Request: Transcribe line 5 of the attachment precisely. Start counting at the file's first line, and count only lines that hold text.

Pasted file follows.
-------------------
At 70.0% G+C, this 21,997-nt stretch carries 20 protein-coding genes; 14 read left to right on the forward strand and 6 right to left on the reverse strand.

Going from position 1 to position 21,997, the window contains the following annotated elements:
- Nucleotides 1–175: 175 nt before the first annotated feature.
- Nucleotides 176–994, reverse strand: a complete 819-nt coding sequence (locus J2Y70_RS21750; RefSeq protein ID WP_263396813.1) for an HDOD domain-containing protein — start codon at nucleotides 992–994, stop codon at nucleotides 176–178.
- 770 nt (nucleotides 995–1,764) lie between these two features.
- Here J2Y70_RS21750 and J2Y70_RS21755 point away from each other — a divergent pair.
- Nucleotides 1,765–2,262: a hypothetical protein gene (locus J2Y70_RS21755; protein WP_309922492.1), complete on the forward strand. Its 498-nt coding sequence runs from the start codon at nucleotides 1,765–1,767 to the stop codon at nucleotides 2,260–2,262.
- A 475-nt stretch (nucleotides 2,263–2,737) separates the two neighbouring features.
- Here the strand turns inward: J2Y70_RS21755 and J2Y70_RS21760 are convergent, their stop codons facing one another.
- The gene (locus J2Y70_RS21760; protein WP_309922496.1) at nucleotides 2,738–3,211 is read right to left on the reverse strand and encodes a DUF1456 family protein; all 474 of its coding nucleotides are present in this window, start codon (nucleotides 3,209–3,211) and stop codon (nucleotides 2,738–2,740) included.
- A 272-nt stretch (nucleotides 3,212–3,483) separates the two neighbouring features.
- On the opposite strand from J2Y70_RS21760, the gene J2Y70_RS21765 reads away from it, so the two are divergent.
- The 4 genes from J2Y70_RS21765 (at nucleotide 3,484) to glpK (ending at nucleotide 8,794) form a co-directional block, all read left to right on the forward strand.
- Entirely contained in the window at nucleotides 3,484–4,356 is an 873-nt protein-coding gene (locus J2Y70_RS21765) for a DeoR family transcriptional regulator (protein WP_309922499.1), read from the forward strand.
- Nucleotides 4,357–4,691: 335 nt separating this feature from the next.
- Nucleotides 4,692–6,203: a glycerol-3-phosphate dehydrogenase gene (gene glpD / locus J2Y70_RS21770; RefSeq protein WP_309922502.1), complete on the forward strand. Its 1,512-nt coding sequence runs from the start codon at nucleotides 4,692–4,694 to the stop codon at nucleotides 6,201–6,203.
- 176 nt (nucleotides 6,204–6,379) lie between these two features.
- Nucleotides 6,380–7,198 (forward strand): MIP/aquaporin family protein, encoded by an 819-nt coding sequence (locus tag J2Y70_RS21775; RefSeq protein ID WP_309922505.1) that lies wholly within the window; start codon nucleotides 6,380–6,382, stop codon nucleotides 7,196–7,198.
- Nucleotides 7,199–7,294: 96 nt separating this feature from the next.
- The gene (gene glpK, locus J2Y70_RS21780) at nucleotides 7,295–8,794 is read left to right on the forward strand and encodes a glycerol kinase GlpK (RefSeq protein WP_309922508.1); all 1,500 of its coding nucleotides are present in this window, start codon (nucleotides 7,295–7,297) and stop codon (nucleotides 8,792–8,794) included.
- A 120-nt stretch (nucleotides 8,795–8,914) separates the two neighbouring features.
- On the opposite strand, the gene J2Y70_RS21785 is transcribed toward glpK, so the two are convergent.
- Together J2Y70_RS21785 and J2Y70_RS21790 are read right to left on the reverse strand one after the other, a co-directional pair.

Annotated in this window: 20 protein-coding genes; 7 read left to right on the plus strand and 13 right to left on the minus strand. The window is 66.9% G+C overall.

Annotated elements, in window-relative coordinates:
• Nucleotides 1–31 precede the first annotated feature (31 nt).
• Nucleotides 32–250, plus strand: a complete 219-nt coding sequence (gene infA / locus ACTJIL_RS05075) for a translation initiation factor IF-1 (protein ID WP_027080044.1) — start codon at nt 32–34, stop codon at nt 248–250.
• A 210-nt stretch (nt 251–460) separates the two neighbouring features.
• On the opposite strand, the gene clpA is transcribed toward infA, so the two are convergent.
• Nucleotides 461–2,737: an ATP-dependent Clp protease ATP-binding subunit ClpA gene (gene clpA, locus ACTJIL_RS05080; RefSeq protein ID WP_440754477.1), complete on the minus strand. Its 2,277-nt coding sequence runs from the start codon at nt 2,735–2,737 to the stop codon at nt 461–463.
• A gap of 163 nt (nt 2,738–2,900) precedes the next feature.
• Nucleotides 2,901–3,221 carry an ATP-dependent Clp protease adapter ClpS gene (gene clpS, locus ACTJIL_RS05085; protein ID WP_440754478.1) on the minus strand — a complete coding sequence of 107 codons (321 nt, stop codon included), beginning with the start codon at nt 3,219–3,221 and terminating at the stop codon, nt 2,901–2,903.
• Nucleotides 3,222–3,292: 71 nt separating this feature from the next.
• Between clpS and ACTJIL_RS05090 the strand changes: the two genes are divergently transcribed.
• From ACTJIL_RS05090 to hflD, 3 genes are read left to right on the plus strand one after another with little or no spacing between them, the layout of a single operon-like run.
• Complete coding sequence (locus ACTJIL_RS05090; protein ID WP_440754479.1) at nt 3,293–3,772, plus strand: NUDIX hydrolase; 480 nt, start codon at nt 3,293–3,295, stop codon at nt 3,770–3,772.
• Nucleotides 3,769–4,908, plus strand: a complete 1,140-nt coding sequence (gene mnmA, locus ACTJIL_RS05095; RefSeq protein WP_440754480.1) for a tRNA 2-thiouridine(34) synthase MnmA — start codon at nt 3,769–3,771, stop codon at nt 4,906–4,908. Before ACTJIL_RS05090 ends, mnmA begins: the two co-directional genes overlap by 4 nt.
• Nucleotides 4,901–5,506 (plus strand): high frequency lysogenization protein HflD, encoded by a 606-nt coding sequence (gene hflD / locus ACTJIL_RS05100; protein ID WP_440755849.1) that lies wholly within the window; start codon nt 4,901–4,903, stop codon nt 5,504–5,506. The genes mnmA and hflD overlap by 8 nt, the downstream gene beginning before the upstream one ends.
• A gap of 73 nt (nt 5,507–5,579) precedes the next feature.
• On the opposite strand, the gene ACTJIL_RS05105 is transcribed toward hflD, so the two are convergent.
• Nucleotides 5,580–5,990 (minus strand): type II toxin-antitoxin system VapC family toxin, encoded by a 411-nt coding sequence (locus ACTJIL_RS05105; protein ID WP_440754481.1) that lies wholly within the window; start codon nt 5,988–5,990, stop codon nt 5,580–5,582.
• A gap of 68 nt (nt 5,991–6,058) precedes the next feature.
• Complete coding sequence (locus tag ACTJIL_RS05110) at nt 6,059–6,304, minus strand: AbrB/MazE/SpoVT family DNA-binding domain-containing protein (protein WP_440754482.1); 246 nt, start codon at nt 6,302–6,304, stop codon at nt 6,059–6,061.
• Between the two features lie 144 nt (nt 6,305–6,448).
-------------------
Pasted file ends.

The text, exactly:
- 770 nt (nucleotides 995–1,764) lie between these two features.